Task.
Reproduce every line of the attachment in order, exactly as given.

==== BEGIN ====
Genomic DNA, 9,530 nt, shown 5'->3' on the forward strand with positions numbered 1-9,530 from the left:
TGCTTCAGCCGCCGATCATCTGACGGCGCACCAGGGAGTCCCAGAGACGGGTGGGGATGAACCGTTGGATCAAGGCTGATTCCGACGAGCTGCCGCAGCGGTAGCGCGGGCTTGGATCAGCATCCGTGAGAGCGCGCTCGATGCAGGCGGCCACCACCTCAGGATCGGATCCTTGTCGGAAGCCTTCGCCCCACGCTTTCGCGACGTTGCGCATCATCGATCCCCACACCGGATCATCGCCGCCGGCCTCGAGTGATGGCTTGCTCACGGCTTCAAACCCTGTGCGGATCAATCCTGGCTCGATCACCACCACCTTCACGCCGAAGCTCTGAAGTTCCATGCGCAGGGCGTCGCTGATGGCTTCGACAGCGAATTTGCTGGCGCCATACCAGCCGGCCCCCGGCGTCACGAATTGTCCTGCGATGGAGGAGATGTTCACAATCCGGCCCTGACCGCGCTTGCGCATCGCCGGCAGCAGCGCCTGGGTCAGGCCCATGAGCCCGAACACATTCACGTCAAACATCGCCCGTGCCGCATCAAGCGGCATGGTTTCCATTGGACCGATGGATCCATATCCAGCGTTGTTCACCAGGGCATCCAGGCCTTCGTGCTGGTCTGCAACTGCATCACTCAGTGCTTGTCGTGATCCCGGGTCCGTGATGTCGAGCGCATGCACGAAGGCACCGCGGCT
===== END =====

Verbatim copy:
Genomic DNA, 9,530 nt, shown 5'->3' on the forward strand with positions numbered 1-9,530 from the left:
TGCTTCAGCCGCCGATCATCTGACGGCGCACCAGGGAGTCCCAGAGACGGGTGGGGATGAACCGTTGGATCAAGGCTGATTCCGACGAGCTGCCGCAGCGGTAGCGCGGGCTTGGATCAGCATCCGTGAGAGCGCGCTCGATGCAGGCGGCCACCACCTCAGGATCGGATCCTTGTCGGAAGCCTTCGCCCCACGCTTTCGCGACGTTGCGCATCATCGATCCCCACACCGGATCATCGCCGCCGGCCTCGAGTGATGGCTTGCTCACGGCTTCAAACCCTGTGCGGATCAATCCTGGCTCGATCACCACCACCTTCACGCCGAAGCTCTGAAGTTCCATGCGCAGGGCGTCGCTGATGGCTTCGACAGCGAATTTGCTGGCGCCATACCAGCCGGCCCCCGGCGTCACGAATTGTCCTGCGATGGAGGAGATGTTCACAATCCGGCCCTGACCGCGCTTGCGCATCGCCGGCAGCAGCGCCTGGGTCAGGCCCATGAGCCCGAACACATTCACGTCAAACATCGCCCGTGCCGCATCAAGCGGCATGGTTTCCATTGGACCGATGGATCCATATCCAGCGTTGTTCACCAGGGCATCCAGGCCTTCGTGCTGGTCTGCAACTGCATCACTCAGTGCTTGTCGTGATCCCGGGTCCGTGATGTCGAGCGCATGCACGAAGGCACCGCGGCT